Skip to main content

Omaha Magazine

Don’t Get Around Much Anymore?

Jul 16, 2014 09:46AM ● By David Williams
Peony Park closed 20 years ago. A wrecking ball followed shortly after to make way for a Hy-Vee grocery store.

Arlene and Dave Beber don’t miss the roller coaster. And they don’t much think about the cotton candy, arcades, and corn dogs. They do, however, long for the days of dancing under the stars at the park’s alfresco band shell, The Royal Grove.

But it doesn’t mean that the couple who have been married for 62 years have given up on cutting a rug. The pair dubbed “Fred and Ginger” for their dancing prowess can be spotted most every Monday night at the Ozone Lounge at Anthony’s Steakhouse. That’s when Mike Gurciullo and His Las Vegas Big Band hit the stage.

A recent visit to the Ozone found Dave and Arlene at their table, the one closest to stage right.

“Life is too short and too many people take it too seriously,” Dave says. “Dancing is a great way to lighten up, feel young, and have fun.”

“We’re here to dance,” adds Arlene, “but there’s more to it than that. Everybody here, including the staff, is like family to us. The people are warm and welcoming.”

Bandleader Mike Gurciullo is a virtuoso trumpet man who goes by the handle of Gooch. He’s toured extensively, including, as his band’s name suggests, gigs in Las Vegas. Gooch was also featured earlier this year in accompanying Kathy Tyree in her title role of Ella at the Omaha Community Playhouse.

“It’s great to see the same faces every week,” Gooch says. “It’s an honor to play for them. It’s almost a spiritual experience to be able to play here,” he adds, before also complimenting the staff of the club. “Everybody knows everybody. And Dave and Arlene are crowd favorites. They are an elegant couple and beautiful dancers.”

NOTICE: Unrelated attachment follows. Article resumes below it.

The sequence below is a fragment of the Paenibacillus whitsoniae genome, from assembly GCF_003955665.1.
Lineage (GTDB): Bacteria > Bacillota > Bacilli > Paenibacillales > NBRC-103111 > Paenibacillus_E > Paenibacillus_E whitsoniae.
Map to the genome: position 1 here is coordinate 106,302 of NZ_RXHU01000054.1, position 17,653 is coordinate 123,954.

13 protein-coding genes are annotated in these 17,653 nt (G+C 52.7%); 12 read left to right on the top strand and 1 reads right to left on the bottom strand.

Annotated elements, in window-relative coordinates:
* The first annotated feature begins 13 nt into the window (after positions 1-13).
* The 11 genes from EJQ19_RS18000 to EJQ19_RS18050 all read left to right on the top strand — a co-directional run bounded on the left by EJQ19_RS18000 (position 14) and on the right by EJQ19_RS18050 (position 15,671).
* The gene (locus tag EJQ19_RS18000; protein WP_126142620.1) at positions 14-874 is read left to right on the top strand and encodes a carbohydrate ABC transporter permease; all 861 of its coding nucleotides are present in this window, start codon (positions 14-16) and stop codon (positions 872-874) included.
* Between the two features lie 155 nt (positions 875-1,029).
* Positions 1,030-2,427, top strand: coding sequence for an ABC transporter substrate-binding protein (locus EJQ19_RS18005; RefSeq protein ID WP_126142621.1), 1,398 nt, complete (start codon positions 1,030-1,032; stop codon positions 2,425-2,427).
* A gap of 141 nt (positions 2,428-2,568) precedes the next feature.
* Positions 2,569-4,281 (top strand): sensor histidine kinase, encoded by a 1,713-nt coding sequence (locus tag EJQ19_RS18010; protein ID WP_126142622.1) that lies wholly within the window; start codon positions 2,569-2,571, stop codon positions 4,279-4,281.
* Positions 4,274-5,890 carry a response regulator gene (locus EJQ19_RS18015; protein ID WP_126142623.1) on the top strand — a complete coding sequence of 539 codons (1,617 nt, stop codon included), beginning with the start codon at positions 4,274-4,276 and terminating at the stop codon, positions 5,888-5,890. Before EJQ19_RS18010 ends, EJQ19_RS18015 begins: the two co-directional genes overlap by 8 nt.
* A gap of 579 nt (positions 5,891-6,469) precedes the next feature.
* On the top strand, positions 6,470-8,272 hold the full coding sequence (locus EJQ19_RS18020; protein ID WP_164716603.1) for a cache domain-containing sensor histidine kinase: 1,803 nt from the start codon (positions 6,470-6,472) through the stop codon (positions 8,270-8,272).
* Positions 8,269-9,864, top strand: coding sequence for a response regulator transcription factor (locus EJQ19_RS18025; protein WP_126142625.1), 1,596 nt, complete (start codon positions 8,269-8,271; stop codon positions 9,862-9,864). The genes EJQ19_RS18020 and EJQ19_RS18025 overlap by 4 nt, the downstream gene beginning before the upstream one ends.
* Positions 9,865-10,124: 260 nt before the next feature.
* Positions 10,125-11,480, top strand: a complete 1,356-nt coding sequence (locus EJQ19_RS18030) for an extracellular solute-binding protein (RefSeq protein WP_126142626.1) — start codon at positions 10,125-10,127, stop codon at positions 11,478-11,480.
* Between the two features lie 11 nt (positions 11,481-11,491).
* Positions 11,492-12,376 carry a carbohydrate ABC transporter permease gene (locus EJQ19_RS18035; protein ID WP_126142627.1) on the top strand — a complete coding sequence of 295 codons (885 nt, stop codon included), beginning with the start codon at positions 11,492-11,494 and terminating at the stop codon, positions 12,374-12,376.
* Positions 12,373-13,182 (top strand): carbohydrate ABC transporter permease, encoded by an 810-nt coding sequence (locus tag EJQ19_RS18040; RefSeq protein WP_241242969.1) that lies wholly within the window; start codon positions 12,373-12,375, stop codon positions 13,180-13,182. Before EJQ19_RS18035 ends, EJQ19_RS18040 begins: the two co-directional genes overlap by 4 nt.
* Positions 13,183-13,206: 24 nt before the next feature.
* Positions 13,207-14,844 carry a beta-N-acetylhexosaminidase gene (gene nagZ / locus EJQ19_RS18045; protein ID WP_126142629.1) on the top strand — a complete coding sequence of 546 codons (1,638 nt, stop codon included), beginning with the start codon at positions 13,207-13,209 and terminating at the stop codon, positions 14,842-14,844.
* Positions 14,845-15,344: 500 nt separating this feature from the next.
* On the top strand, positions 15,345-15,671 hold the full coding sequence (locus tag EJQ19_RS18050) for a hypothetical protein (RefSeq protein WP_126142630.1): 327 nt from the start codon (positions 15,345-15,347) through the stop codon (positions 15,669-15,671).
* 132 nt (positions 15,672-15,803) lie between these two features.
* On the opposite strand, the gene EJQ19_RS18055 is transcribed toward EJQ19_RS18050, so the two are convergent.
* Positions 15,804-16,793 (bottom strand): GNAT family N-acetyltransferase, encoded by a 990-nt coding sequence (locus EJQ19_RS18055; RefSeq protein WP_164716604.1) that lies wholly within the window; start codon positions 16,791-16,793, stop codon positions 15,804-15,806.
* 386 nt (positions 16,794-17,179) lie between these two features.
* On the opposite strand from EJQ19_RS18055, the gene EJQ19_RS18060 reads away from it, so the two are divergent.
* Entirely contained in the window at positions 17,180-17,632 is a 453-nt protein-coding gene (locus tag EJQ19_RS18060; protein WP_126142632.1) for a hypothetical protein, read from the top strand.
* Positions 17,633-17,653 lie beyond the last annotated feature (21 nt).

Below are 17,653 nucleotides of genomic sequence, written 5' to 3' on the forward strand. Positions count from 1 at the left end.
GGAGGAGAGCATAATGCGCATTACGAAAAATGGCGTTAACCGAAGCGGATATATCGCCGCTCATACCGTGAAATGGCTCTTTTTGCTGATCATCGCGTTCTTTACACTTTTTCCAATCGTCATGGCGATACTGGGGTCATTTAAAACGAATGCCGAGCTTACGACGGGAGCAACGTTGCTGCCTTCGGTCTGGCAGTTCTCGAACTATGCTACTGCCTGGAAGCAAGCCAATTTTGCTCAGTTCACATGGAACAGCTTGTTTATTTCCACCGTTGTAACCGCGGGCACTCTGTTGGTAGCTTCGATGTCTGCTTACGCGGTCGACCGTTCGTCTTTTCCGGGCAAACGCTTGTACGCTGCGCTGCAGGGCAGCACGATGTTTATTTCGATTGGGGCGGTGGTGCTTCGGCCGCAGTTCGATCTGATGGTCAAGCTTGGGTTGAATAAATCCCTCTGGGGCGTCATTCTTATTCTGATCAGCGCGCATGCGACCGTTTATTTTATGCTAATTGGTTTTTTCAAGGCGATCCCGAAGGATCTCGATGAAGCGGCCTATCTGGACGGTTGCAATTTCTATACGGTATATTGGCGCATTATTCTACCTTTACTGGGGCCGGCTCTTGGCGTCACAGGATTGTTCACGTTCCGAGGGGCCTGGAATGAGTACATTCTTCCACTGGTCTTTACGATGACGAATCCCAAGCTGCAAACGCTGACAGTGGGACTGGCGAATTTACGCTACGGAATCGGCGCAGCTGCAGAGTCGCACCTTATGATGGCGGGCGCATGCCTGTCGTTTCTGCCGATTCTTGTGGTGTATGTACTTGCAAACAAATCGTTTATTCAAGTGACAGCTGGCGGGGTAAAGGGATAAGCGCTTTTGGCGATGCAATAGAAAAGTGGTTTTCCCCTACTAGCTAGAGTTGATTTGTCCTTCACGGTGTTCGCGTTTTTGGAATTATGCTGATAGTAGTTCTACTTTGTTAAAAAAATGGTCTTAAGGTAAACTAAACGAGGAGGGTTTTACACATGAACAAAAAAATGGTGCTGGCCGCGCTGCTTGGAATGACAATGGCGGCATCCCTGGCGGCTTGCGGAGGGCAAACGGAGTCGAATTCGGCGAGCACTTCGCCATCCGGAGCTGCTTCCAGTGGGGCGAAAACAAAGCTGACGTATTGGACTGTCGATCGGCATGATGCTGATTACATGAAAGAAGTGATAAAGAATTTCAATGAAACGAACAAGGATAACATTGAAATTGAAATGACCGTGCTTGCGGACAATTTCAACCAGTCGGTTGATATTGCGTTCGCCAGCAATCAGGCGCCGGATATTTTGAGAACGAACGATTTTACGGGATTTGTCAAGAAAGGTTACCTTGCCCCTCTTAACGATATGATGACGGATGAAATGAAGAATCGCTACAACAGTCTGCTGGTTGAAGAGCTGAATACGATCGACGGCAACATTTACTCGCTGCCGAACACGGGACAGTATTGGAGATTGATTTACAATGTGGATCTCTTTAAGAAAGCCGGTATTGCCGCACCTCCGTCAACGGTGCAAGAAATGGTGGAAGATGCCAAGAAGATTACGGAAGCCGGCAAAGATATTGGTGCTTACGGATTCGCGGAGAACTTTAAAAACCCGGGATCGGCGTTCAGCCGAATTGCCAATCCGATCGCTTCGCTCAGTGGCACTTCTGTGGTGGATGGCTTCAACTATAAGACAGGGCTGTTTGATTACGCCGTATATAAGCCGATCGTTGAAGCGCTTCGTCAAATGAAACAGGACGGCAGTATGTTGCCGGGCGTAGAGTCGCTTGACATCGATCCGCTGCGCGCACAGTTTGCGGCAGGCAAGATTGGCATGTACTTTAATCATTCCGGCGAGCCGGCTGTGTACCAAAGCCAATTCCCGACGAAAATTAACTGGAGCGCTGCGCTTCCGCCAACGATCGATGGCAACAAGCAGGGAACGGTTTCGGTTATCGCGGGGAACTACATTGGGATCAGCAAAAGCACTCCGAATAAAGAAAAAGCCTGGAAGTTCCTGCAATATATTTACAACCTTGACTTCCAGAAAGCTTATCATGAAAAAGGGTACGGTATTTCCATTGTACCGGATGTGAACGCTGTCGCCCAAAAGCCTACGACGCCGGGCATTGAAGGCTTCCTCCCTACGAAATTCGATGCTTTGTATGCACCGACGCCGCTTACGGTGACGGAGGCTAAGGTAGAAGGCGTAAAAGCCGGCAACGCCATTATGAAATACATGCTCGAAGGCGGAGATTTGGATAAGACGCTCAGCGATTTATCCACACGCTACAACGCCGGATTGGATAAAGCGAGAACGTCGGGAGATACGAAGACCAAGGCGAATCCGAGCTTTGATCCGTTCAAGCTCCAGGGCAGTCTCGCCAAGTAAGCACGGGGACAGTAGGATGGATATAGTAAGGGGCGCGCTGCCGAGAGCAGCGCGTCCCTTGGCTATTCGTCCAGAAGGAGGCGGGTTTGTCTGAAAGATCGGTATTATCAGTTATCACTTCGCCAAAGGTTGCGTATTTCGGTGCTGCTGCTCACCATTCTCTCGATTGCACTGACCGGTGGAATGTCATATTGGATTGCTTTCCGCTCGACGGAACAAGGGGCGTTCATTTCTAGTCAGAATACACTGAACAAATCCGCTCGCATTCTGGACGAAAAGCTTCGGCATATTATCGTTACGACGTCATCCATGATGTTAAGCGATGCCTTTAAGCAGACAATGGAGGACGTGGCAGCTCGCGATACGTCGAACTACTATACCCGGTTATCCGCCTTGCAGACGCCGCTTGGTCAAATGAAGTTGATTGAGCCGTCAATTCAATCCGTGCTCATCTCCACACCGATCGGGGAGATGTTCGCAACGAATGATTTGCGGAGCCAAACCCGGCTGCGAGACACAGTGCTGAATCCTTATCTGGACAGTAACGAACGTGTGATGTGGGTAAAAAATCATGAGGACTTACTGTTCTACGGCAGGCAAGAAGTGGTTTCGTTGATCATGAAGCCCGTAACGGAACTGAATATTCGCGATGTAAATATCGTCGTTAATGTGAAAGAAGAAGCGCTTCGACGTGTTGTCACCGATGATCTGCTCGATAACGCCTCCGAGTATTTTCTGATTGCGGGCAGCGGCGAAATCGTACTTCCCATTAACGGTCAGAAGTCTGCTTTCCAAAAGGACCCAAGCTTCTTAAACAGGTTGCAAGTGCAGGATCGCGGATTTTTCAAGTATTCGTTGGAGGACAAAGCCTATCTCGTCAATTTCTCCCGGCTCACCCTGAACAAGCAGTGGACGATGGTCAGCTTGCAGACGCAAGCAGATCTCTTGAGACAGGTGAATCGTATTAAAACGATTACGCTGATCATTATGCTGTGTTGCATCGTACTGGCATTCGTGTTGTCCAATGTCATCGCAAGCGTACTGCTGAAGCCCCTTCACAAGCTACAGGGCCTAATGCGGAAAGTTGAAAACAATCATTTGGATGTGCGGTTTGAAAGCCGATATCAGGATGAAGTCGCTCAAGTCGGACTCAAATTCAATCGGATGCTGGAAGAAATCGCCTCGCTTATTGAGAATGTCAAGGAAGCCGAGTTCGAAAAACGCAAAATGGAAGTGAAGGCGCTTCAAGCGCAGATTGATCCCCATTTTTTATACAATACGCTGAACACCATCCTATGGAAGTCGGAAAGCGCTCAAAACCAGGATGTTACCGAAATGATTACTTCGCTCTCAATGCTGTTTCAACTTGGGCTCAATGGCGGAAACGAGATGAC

Gooch, who announces every song title played by his 16-piece band, engages the audience with more than just his tunes. A night at the Ozone is chock full of friendly banter from the stage. He addresses most of the dancers by name in his little asides, and even included a shout-out that night to the table known affectionately as “The Wine Ladies.”

While most of the crowd is middle-aged or well beyond—the Bebers politely demurred when asked how old they were—youth is also served on big band night.

Eric and Diana Powell, now of Lisle, Illinois, are 25-year-old Omaha natives who are self-described “band nerds.” They met in jazz band while at Millard West High School.

“I played keyboards,” Eric says, “and Diana played the trumpet,” just like Gooch.

“We love this music,” Diana adds. “We’d be here every Monday night if we could.”

The Bebers say they love all kinds of music. “Even Hip Hop,” says Dave before Arlene jumps in with “Polka? Not so much anymore.” And the Beber’s favorite dance number? “Oh, too many to mention,” Arlene says as Dave puts his two cents in by crooning the lyrics of Nat King Cole’s “Unforgettable.” Arlene nods in agreement. “At Last” [Etta James] is another one,” Arlene continues. “We have so many favorites. And we had so many favorite places to dance. Do you remember the Red Lion? Or the Leopard Lounge? And the Music Box?”

The lifelong Omahans who worked together in operating their own medical billing company while raising six boys were the first on the dance floor that recent Monday night as Gooch and his boys opened their first set with Duke Ellington’s “Don’t Get Around Much Anymore.”

But the irony of it all is that the Bebers still do get around. Quite a lot, as a matter of fact. The hopelessly romantic couple even return on occasion to the Royal Grove, or at least to the slab of parking lot concrete on the site where they danced so many nights away over the decades, “We’ll park the car, roll down the windows, and turn up the radio,” Dave explains.

“And then we dance,” Arlene adds. “We don’t care who sees us or what they think. We get out of the car and dance right there in the parking lot.”